– What’s In a Name? –

The People Behind the Whisky Names

We all know the labels. Famous whiskies. Household names. Chivas Brothers, Johnnie Walker, Jim Beam, Jack Daniel, John Jameson. Founding whisky fathers whose legacy is on their bottles for all time.
But there are many more whose legacy comes from more unique, if not obscure, places in history. Names that may not be quite as famous, but those who have been just as important in shaping an industry. Let’s take a peek at a few of them.

Paddy O’Flaherty was born in Cork, Ireland, in 1850. His mother ran a pub, so Paddy’s destiny was already laid out. In 1882, he started a job in sales for Cork Distillers. He travelled from town to town, by train, promoting Old Irish Whiskey, by buying rounds for customers in locals pubs. He became so well known that people started referring to it as Paddy’s Whiskey.
In 1913, the year that Paddy retired, Cork Distillers. bought the rights to his name and renamed Old Irish to Paddy Irish Whiskey. It was produced in Dublin until 1975, when the new Midleton Distillery was opened and production moved to the new facility.
In 2013, owners Pernod Ricard, released a 7 year old, 100th anniversary edition of Paddy Old Irish Whiskey, to honor his legacy and his contribution to Irish whiskey. Here’s to Paddy!

The name Dorothy Arzner may not be a household name, but what a legacy she has. As a Hollywood film director in the 1920’s and 30’s, she is credited, in 1928, with making the first movie with synchronized sound. The film was called Manhattan Cocktail. Over her directing career, she helped launch the stars of many Hollywood performers, including Katherine Hepburn, Joan Crawford, and Lucielle Ball. Following a successful directing career, she began teaching at the UCLA School of Theatre, Film, and Television. Her star pupil? Francis Ford Coppola.
Coppola was so influenced by Arzner, that the Coppola Family, who have a wine and spirits business in California, have released Dorothy Arzner Rye Whiskey as part of their Great Women Spirits line. To this day, Coppola stills refers to Dorothy as ‘Miss Arzner’.

Julien Van Winkle was born wealthy. His grandfather, Abraham Van Winkle, immigrated to Kentucky from Holland. Julien’s father, John, was a successful lawyer. But Julien wanted to find his own way, so, as a young man, he moved to Louisville and, in 1893, started work as a whiskey salesman for W.H.Weller. He travelled all over Kentucky and Indiana in a horse and buggy, selling whiskey to saloons, stores and taverns. In 1909, Van Winkle bought the distillery from Weller’s estate and managed to get one of six federal licenses to produce whiskey ‘for medicinal purposes’. Van Winkle’s business motto was “We make fine bourbon at a profit if we can, at a loss if we must, but always fine bourbon”.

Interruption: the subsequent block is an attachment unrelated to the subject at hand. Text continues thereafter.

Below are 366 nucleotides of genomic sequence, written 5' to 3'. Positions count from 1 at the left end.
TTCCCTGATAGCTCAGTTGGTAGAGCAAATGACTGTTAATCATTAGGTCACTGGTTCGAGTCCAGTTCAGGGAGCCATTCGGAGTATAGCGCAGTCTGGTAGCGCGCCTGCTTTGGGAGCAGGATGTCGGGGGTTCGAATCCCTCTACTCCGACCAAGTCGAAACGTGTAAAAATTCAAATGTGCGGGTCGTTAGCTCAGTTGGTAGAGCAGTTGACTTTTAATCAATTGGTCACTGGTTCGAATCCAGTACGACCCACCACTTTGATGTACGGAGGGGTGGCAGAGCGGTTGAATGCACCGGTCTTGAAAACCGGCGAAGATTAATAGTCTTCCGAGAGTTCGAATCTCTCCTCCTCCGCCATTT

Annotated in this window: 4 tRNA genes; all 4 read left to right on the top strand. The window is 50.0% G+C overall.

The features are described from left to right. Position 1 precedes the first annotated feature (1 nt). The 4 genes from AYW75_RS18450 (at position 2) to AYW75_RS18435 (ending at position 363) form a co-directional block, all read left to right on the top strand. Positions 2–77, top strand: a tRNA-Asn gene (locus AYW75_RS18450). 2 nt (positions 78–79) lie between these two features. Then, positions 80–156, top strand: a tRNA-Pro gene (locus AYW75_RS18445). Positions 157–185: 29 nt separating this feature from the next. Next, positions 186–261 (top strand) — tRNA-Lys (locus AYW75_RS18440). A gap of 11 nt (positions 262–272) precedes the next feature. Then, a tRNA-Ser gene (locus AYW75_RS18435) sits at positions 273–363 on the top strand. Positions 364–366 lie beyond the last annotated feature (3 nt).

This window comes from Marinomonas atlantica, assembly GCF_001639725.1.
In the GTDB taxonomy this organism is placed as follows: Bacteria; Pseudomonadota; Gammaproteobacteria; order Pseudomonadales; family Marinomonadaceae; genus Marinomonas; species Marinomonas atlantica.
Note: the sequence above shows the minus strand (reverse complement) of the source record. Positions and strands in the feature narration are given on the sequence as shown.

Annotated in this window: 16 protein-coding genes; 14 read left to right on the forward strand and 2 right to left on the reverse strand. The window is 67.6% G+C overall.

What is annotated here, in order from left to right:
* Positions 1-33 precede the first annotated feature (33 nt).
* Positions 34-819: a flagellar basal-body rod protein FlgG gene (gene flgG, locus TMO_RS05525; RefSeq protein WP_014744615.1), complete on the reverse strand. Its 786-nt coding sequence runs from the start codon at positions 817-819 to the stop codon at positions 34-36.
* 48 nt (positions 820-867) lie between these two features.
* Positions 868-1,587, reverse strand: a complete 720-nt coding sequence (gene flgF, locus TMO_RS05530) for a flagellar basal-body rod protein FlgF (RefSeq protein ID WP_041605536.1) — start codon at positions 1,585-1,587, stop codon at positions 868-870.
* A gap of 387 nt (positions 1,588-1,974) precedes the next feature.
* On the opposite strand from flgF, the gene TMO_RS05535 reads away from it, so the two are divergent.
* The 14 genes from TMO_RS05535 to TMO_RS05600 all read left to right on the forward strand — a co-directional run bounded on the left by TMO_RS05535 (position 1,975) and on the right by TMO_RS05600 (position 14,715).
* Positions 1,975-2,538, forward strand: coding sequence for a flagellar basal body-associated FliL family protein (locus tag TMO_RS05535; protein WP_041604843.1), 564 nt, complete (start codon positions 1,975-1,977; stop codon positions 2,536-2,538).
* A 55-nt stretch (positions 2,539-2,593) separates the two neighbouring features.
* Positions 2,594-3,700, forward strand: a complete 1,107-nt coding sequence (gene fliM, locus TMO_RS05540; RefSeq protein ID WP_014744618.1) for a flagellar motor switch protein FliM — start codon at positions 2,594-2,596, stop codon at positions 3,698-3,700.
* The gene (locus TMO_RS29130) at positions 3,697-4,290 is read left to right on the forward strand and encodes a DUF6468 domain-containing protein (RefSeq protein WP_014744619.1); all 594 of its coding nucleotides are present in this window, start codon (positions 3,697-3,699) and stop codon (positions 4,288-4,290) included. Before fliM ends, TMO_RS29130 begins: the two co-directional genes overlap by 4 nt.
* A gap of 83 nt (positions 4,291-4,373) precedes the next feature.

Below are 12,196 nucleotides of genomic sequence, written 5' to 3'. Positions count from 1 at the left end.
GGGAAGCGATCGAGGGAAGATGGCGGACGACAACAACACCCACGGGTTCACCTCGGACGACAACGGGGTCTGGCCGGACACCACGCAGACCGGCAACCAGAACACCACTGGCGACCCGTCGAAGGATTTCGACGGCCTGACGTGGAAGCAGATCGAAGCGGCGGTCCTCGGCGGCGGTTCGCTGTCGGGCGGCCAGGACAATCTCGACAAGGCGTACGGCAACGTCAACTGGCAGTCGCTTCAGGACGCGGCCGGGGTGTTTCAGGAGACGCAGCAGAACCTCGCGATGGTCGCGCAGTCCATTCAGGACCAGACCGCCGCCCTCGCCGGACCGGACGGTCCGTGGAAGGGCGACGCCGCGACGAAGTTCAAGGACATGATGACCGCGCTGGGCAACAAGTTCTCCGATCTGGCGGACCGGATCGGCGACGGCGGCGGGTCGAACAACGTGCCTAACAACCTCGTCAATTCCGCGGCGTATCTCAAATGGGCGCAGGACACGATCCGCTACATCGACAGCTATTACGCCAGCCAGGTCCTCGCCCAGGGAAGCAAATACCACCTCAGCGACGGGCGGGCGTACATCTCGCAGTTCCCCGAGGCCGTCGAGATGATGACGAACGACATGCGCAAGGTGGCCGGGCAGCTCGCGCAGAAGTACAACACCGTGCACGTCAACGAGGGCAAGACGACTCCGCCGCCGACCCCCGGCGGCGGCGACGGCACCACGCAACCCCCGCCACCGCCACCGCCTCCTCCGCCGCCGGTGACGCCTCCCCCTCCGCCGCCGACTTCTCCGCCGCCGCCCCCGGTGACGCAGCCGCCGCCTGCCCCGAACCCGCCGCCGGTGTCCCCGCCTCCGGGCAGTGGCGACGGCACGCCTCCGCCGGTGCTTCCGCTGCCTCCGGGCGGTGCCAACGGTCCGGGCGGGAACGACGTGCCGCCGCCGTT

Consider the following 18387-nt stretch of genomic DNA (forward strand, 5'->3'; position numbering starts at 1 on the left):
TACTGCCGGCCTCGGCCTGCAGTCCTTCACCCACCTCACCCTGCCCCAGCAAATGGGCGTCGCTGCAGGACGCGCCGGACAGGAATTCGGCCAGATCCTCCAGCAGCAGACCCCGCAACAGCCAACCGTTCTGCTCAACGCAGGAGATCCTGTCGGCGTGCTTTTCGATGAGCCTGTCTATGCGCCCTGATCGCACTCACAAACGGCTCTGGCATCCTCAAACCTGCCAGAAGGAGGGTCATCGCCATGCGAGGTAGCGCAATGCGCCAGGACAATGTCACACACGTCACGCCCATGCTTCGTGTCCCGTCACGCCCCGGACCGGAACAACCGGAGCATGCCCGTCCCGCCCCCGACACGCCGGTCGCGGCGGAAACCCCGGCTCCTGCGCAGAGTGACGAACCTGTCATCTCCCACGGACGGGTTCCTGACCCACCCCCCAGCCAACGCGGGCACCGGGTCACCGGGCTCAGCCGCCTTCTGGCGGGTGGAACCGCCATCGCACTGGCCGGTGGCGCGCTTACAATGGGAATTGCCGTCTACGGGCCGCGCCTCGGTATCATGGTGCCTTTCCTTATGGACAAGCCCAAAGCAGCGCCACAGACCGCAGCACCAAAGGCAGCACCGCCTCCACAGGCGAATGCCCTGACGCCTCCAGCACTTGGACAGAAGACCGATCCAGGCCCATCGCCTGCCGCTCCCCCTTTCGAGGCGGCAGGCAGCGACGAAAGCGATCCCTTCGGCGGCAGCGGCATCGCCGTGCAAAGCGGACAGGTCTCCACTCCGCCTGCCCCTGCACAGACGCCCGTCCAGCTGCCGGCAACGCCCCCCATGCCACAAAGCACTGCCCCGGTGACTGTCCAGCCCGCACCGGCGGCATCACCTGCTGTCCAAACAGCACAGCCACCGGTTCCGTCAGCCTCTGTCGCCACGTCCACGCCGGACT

Fast forward 100 years, the Van Winkle family no longer makes whiskey, but the family retains the rights to the Old Rip Van Winkle and Pappy Van Winkle Brand names, which is produced in limited release by the Sazarac Company at its Buffalo Trace Distillery. Lucky you, if you have managed to get your hands on a bottle.

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Tommy Dewar was born in Perth, Scotland, in 1864. His father, John Dewar had created Dewar’s Whisky, but after his death, Tommy and his brother, John Jr, oversaw the companies growth and popularity under the renamed John Dewar and Sons Company. Especially Tommy. While John was quiet and focussed on business, Tommy was flamboyant and outgoing. Well known for his wit and his quotes, Tommy’s “Dewarism’s” opened doors and made him famous in London’s social scene. He became a close friends with Thomas Lipton, of tea fame, and the two became known as ‘Tea Tom and Whisky Tom’.
Tommy turned many of his sayings into advertising slogans, such as “We have great respect for old age – especially when it’s bottled.” Here is a quick list of Tommy’s best known words of wisdom;
“Keep advertising and advertising will keep you.”
“Enjoy now. Another now is coming.”
“If you think that you know it all, you’re missing something.”
“Yesterday’s success belongs to yesterday.”
“Ability without enthusiasm is like a rifle without a bullet.”
“If we are here to help others, what are others here for.”
After traveling the world for much of his life, he wrote a book called A Ramble Round the Globe. He was knighted, made a Baron, and was elected to Parliament. Never married, he died in 1925 at the age of 66. One story sums up Dewar’s approach to life. During a visit to Tommy’s house, his good friend, Sir Harry Lauder, became interested in the pigeons that Tommy was breeding and raising. He asked Tommy if he could have a few. Tommy agreed and caged up a few of his prized birds for the trip back to Lauder’s estate. He smiled as Lauder left with his new prizes – a bunch of homing pigeons….

Thomas Dewar in Pictures. His wit, his book, his travels, Tea Tom and Whisky Tom, Dewar’s Whisky.

That wraps up our little whisky naming tour. Of course, there are many other interesting people behind the label, including Dr. James Crow (Old Crow ), Arthur Bell (Bell’s Whisky), Josephine Doody (Josephine’s Flathead River Rye), Colonel Albert Blanton (Blanton’s Bourbon), and William Teacher (Teacher’s Blended), to name a few. But that’s for another day. Until then, make a name for yourself and enjoy a nice dram of your favorite. Cheers!

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